Two scientists arrive at a sealed habitat somewhere in the wilderness at the behest of a corporation hoping to profit from their work, setting up cameras on trees to capture something apparently wandering in the woods, taking samples to test back in the habitat lab and deploying and maintaining equipment. It’s all got something to do with animals acting strangely and a massacre in the area years – maybe decades – back thanks to the fallout from an extremist religious cult.
They’re the questions “They Remain” poses, but it isn’t terribly interested in answering them. If you’re after a straight arrow mystery thriller, look elsewhere. As the study progresses, we’re given snippets and snatches of information about the reasons the pair (William Jackson Harper and Rebecca Henderson, who aren’t given names) are there and what they’re finding out, but the story never reveals itself fully.
Instead, cowriter/director Phillip Gelatt is interested in something else altogether. Like “The Thing”, “Shutter Island” or “Rosemary’s Baby”, “They Remain” is a meditation on mistrust, tension and paranoia.
The two scientists apparently share a romantic history, but when they arrive they seem nonplussed about the likelihood of it affecting their work. Then, strange things start to happen to bring them slowly undone.
The remote cameras start to go offline, at times seeming like they’ve been sabotaged from within the habitat. They hear strange knocking at night. In the morning, the woman goes outside and disappears for hours, not giving any explanation when she comes back and not seeming to know she’s done anything wrong. An erotic dream about her haunts the man. He blinks and finds himself miles from where he was a second before.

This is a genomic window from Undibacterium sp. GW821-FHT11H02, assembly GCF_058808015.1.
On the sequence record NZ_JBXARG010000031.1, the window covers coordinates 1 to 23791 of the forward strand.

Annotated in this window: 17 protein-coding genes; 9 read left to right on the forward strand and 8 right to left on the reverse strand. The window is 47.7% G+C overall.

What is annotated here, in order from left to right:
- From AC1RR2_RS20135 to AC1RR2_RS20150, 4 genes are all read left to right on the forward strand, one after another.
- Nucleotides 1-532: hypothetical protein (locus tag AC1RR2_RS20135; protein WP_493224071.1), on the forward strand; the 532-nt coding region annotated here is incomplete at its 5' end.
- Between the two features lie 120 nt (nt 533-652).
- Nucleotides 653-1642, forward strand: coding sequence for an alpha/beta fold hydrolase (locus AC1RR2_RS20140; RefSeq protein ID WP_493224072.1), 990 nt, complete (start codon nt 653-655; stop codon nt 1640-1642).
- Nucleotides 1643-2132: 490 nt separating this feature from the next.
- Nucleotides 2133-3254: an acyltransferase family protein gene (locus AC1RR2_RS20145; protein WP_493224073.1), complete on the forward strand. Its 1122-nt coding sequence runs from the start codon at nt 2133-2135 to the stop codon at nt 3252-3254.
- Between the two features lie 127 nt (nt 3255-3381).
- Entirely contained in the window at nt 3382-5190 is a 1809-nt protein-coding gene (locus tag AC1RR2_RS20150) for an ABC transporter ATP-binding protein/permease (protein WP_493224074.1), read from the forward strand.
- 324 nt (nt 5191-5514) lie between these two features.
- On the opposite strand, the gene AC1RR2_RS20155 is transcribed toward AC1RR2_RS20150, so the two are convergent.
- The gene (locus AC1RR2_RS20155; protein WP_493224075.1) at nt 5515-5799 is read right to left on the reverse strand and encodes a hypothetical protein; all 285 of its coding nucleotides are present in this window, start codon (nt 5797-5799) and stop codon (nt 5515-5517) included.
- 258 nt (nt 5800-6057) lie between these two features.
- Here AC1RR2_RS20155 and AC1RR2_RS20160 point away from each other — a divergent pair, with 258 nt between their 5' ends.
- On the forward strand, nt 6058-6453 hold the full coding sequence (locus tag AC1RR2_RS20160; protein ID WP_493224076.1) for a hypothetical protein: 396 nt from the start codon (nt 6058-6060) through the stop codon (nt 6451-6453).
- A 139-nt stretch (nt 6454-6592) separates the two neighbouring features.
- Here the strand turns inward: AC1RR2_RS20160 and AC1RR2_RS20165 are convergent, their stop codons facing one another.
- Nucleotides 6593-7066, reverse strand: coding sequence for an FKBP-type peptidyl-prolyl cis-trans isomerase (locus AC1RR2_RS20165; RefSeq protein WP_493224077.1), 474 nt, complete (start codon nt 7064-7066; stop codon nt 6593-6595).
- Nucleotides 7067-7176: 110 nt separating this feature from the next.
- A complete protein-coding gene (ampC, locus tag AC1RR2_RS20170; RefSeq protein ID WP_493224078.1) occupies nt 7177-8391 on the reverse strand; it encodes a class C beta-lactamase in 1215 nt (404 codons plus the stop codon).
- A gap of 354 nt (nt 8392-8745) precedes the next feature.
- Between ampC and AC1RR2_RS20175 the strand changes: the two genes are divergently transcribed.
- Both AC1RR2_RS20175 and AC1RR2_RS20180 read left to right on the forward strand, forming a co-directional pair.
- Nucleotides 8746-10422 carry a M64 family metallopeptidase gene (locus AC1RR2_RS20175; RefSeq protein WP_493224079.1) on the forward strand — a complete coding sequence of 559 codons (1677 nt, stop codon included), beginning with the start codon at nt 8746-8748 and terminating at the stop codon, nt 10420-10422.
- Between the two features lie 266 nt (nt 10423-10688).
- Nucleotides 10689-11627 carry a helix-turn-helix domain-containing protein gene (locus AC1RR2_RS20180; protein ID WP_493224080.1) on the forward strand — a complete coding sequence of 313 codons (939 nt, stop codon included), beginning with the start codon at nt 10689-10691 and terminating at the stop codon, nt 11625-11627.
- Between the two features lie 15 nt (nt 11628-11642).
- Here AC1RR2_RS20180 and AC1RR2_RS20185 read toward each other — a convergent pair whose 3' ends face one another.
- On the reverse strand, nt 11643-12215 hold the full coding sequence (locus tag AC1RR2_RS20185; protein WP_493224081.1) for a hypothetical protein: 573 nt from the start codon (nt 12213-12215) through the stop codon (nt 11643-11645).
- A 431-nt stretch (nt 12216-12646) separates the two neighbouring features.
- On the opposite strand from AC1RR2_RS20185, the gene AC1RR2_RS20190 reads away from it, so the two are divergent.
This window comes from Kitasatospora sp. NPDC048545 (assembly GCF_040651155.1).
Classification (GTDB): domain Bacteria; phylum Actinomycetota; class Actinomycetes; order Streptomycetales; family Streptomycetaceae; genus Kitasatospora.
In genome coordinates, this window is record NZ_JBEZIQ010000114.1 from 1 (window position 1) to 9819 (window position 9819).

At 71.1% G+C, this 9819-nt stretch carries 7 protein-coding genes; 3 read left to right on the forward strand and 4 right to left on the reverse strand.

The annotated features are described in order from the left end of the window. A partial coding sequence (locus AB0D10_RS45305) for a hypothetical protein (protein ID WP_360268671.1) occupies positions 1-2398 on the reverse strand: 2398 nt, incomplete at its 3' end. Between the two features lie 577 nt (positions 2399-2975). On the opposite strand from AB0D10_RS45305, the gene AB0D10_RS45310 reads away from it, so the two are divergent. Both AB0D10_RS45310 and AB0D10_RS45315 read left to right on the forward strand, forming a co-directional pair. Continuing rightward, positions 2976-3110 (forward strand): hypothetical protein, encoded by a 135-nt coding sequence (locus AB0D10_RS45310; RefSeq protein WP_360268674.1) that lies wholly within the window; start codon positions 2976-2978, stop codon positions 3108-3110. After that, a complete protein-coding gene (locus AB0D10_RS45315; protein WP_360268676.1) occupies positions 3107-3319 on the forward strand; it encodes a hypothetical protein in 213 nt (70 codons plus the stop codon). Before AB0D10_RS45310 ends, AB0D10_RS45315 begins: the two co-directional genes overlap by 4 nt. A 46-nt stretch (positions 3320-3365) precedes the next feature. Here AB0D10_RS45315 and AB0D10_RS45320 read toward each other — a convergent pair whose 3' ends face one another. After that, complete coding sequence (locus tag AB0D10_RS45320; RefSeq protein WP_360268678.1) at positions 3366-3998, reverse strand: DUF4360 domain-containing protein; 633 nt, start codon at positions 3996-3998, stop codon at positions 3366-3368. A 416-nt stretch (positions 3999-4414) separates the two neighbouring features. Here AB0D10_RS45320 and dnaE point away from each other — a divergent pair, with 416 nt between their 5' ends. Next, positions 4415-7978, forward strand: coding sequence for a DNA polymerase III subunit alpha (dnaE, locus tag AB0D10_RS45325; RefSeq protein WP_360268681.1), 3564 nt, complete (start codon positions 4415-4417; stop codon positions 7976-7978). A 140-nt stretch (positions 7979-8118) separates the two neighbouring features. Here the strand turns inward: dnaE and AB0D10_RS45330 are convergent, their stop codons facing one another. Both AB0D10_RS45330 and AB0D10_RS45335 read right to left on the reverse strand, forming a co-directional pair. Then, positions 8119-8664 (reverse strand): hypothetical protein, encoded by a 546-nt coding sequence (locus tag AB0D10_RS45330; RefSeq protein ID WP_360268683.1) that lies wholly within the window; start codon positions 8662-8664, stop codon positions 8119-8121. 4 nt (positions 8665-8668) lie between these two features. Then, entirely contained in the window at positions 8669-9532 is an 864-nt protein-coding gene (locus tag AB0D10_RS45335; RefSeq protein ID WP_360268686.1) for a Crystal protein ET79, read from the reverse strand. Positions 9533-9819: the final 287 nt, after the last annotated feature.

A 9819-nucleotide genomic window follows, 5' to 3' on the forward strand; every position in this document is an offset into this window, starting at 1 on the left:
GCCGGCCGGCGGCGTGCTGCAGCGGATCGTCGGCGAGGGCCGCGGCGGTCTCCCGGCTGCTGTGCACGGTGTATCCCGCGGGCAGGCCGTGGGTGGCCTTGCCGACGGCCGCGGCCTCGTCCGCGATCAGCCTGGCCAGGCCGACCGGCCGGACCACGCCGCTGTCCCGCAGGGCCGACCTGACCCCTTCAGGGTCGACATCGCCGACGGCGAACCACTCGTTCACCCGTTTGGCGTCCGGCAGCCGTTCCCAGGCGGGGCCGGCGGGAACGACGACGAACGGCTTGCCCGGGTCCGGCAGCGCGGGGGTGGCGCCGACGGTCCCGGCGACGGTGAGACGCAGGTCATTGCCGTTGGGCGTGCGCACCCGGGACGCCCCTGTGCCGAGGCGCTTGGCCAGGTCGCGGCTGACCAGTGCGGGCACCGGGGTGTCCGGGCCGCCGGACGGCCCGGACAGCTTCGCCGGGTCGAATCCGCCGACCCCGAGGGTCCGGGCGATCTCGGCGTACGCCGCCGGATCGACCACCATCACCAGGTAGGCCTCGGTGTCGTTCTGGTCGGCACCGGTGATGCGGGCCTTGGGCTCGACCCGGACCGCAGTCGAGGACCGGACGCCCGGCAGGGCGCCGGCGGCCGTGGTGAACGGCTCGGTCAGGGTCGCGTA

Are they cracking up? Overworked and hallucinating? Has it all got something to do with the strange findings they’re chasing – maybe toxic chemicals in the environment? Is it a fever dream being had by members of the cult, maybe as they lay dead (the graves of which the pair keep finding)?
It could be any combination of things and as above, if you want to know the answers to all the mysteries “They Remain” raises, you’re going to be disappointed.
The reason to watch the film is because Gelatt shows a deft hand portraying an effective and constantly sinister tone. Something as inocuous as a wide expanse of the outdoors seems haunted and dangerous even before he zeroes in on the pair looking fearfully across the tent at each other (or something else altogether), and you’re waiting for something terrible to happen at any minute. To say whether it does would be a spoiler, but be warned that even if it did, the film doesn’t seem like it’d be terribly concerned with explaining that either.
The weird, chaotic soundtrack full of dramatic strings and drums combines with a slow burn quality to put you on edge, and you stay there for the entire film. The cinematography is great, long shots just as well staged as the tight focus on darting eyes or staring faces. In another universe a version of They Remain might have unravelled its mysteries in the narrative as well and been an almost perfect blend of storytelling and the cinematic arts.